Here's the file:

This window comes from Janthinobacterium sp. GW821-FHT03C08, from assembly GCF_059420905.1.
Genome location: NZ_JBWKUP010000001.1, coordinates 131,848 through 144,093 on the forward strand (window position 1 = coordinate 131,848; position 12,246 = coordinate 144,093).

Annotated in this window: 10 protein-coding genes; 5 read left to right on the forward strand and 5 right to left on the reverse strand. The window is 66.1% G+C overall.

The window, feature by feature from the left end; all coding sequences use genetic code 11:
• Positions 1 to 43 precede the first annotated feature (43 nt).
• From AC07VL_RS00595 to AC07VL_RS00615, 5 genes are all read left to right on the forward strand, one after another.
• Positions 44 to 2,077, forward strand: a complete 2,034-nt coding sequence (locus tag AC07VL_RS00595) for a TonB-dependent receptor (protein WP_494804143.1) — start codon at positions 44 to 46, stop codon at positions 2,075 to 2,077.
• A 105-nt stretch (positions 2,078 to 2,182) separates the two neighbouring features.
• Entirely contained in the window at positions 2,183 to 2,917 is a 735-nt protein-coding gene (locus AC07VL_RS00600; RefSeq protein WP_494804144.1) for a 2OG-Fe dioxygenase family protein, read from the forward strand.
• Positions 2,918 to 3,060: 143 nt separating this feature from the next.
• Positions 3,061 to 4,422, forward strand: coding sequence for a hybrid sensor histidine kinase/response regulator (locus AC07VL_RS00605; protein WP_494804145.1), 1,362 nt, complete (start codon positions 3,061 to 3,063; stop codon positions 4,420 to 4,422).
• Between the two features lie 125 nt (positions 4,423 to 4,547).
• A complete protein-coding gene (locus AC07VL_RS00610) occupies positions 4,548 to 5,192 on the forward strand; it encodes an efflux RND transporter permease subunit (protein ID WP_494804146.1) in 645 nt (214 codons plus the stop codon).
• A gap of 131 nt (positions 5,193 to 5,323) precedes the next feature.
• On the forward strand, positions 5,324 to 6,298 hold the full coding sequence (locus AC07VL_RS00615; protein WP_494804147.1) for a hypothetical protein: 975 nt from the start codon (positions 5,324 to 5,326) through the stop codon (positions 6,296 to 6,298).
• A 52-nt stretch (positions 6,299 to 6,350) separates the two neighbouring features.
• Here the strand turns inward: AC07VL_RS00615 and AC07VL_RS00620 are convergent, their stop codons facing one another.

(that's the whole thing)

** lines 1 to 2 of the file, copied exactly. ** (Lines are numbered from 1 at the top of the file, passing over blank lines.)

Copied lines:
This window comes from Janthinobacterium sp. GW821-FHT03C08, from assembly GCF_059420905.1.
Genome location: NZ_JBWKUP010000001.1, coordinates 131,848 through 144,093 on the forward strand (window position 1 = coordinate 131,848; position 12,246 = coordinate 144,093).